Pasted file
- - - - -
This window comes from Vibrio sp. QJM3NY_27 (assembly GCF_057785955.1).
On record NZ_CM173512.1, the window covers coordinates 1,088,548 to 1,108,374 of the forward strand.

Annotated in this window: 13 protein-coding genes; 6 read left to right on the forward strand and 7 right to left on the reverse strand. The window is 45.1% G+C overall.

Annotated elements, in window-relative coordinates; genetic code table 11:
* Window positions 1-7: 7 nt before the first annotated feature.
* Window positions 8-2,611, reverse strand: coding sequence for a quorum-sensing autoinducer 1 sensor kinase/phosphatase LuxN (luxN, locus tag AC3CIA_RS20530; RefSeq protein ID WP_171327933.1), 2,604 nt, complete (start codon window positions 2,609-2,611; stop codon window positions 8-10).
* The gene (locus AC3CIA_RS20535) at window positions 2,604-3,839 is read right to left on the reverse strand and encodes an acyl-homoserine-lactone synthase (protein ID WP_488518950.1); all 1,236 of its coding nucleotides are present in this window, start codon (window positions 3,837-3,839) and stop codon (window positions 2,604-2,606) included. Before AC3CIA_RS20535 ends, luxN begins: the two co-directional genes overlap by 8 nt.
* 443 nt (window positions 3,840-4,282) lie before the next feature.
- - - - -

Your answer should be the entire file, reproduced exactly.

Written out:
This window comes from Vibrio sp. QJM3NY_27 (assembly GCF_057785955.1).
On record NZ_CM173512.1, the window covers coordinates 1,088,548 to 1,108,374 of the forward strand.

Annotated in this window: 13 protein-coding genes; 6 read left to right on the forward strand and 7 right to left on the reverse strand. The window is 45.1% G+C overall.

Annotated elements, in window-relative coordinates; genetic code table 11:
* Window positions 1-7: 7 nt before the first annotated feature.
* Window positions 8-2,611, reverse strand: coding sequence for a quorum-sensing autoinducer 1 sensor kinase/phosphatase LuxN (luxN, locus tag AC3CIA_RS20530; RefSeq protein ID WP_171327933.1), 2,604 nt, complete (start codon window positions 2,609-2,611; stop codon window positions 8-10).
* The gene (locus AC3CIA_RS20535) at window positions 2,604-3,839 is read right to left on the reverse strand and encodes an acyl-homoserine-lactone synthase (protein ID WP_488518950.1); all 1,236 of its coding nucleotides are present in this window, start codon (window positions 3,837-3,839) and stop codon (window positions 2,604-2,606) included. Before AC3CIA_RS20535 ends, luxN begins: the two co-directional genes overlap by 8 nt.
* 443 nt (window positions 3,840-4,282) lie before the next feature.